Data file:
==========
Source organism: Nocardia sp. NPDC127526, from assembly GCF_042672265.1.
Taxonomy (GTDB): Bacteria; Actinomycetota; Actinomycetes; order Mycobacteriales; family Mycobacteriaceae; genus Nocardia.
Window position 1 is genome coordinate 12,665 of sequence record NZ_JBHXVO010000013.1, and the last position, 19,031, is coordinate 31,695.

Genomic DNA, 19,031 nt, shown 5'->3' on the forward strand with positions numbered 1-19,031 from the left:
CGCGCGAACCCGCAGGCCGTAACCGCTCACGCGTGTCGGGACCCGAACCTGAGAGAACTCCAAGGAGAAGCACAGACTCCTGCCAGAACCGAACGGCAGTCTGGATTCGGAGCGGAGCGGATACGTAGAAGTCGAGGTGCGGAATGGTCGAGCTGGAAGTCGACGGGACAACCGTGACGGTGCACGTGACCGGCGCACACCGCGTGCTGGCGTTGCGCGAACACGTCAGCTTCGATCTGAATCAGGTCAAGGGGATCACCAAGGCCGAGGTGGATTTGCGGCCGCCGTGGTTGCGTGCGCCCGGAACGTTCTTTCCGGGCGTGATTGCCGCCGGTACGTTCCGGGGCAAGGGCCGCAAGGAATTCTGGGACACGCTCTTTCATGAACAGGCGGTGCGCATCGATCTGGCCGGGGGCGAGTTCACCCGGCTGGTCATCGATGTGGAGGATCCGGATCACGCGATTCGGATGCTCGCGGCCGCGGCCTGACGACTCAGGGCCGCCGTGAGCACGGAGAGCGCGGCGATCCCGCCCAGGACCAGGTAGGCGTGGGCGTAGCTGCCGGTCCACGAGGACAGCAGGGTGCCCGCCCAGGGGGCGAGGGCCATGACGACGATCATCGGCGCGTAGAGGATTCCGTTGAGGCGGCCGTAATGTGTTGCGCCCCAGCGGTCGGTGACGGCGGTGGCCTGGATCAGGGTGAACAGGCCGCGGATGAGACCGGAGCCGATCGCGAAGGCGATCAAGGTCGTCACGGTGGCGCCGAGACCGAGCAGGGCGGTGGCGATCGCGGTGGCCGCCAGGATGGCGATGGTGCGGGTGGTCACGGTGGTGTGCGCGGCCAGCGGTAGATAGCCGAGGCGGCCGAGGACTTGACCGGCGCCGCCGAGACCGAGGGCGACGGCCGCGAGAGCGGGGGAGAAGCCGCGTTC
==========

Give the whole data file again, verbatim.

Source organism: Nocardia sp. NPDC127526, from assembly GCF_042672265.1.
Taxonomy (GTDB): Bacteria; Actinomycetota; Actinomycetes; order Mycobacteriales; family Mycobacteriaceae; genus Nocardia.
Window position 1 is genome coordinate 12,665 of sequence record NZ_JBHXVO010000013.1, and the last position, 19,031, is coordinate 31,695.

Genomic DNA, 19,031 nt, shown 5'->3' on the forward strand with positions numbered 1-19,031 from the left:
CGCGCGAACCCGCAGGCCGTAACCGCTCACGCGTGTCGGGACCCGAACCTGAGAGAACTCCAAGGAGAAGCACAGACTCCTGCCAGAACCGAACGGCAGTCTGGATTCGGAGCGGAGCGGATACGTAGAAGTCGAGGTGCGGAATGGTCGAGCTGGAAGTCGACGGGACAACCGTGACGGTGCACGTGACCGGCGCACACCGCGTGCTGGCGTTGCGCGAACACGTCAGCTTCGATCTGAATCAGGTCAAGGGGATCACCAAGGCCGAGGTGGATTTGCGGCCGCCGTGGTTGCGTGCGCCCGGAACGTTCTTTCCGGGCGTGATTGCCGCCGGTACGTTCCGGGGCAAGGGCCGCAAGGAATTCTGGGACACGCTCTTTCATGAACAGGCGGTGCGCATCGATCTGGCCGGGGGCGAGTTCACCCGGCTGGTCATCGATGTGGAGGATCCGGATCACGCGATTCGGATGCTCGCGGCCGCGGCCTGACGACTCAGGGCCGCCGTGAGCACGGAGAGCGCGGCGATCCCGCCCAGGACCAGGTAGGCGTGGGCGTAGCTGCCGGTCCACGAGGACAGCAGGGTGCCCGCCCAGGGGGCGAGGGCCATGACGACGATCATCGGCGCGTAGAGGATTCCGTTGAGGCGGCCGTAATGTGTTGCGCCCCAGCGGTCGGTGACGGCGGTGGCCTGGATCAGGGTGAACAGGCCGCGGATGAGACCGGAGCCGATCGCGAAGGCGATCAAGGTCGTCACGGTGGCGCCGAGACCGAGCAGGGCGGTGGCGATCGCGGTGGCCGCCAGGATGGCGATGGTGCGGGTGGTCACGGTGGTGTGCGCGGCCAGCGGTAGATAGCCGAGGCGGCCGAGGACTTGACCGGCGCCGCCGAGACCGAGGGCGACGGCCGCGAGAGCGGGGGAGAAGCCGCGTTC